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Mule in Action 1st Edition
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About the Author
David Dossot is a software engineer, architect, and open source developer who has been using Mule since 2005. He has contributed to Mule core and has created numerous modules and transports for it. He and co-authors John D'Emic and Victor Romero are hard at work on their next book: Mule in Action, Second Edition.
Top Customer Reviews
The subject matter is obviously very dry, but the authors do a fine job of presenting the material in a readable, but very technically accurate way. They use the case study of a fictional solution as service outfit called Clood, to illustrate scenarios in a more concrete way. This technique is effective, although an appendix with an overall description of Clood's requirements and design would have been helpful.
I'm giving this a 4 because of what it lacks: a deeper introductory section. The concept level overview is fine, but after that, there needs to be a breadth first tutorial outlining how to start up and implement a simple, but non-trivial example application. A scenario that reads data from a file, passes through a transformer, a filter, and then route to a couple of outbound endpoints (JMS and WS perhaps) would have really broken the ice for me. As written, you go directly from deploying a pre-made echo sample that ships with mule, to the nitty-gritty sections cataloging the connectors, routers, transformers, etc. I found myself bouncing all over the book trying to implement a simple, but non-trivial example. But maybe that's just my learning style talking, which tends to be impatient.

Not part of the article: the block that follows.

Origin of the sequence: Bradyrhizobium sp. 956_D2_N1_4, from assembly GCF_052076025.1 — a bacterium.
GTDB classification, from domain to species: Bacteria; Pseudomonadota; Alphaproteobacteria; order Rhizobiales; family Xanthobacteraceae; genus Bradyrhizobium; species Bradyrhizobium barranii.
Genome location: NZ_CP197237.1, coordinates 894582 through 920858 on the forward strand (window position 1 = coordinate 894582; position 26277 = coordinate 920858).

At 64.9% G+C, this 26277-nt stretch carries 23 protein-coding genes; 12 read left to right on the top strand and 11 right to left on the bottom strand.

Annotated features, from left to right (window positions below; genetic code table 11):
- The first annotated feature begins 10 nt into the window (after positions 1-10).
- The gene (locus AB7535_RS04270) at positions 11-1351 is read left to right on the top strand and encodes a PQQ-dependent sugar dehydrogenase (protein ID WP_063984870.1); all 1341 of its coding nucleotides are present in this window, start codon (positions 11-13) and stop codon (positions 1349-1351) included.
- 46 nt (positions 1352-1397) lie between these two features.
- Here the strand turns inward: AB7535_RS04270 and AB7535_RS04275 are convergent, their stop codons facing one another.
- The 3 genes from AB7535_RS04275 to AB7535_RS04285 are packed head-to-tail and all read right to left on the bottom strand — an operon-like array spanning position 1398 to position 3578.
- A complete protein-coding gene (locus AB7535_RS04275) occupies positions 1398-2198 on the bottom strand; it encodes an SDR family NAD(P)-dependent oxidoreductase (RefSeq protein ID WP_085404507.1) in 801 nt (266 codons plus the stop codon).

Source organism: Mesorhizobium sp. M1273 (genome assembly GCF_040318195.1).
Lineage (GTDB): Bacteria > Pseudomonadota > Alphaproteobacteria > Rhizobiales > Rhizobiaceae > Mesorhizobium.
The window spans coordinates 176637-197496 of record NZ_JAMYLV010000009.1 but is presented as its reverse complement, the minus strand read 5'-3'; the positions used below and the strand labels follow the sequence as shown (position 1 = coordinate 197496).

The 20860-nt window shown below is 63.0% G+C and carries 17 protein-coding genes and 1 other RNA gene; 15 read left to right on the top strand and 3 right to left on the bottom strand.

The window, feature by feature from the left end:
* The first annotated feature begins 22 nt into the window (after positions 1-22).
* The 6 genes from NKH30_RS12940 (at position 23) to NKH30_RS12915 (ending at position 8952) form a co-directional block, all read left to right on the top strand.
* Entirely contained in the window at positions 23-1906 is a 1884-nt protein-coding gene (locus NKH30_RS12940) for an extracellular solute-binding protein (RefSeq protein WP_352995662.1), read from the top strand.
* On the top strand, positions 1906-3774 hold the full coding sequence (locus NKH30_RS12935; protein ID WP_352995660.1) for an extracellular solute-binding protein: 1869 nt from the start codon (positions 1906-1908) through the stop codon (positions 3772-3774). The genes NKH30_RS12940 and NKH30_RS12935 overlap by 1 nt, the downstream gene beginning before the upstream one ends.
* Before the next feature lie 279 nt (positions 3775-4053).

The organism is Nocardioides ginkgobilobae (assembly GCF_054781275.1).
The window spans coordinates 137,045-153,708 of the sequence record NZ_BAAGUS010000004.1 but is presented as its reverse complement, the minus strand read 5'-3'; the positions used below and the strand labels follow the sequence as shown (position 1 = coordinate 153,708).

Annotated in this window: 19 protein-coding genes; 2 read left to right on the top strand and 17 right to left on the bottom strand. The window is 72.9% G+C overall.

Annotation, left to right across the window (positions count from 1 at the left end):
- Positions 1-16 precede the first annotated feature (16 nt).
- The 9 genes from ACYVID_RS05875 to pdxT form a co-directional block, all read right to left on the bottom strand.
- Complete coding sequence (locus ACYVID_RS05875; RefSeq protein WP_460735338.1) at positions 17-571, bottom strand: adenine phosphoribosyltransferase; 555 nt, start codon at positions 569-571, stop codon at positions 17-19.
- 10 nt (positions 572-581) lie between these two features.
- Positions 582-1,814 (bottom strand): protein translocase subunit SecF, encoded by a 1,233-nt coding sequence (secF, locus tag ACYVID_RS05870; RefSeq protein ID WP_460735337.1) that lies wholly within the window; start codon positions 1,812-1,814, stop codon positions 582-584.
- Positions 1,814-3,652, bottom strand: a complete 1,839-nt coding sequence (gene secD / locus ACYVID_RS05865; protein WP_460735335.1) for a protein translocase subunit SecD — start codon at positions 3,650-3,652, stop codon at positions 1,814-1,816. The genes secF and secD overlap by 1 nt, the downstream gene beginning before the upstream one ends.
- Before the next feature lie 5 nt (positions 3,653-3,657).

The book covers a lot of material but one might say that it is at the tactical level without any sense of the strategic. How do I strap together a system? Yes, I need to know how the transformers, routers, and transports work and the book does an adequate job of explaining those. But in a very real sense that is reference material. You learn the basic idea of it but unless you are using XMPP why would you read the detail of it? It's good that it's there when you want it to know how it works specifically.
But there wasn't the sense of epiphany one wants from such material -- "aha! I see. I get how this all works together."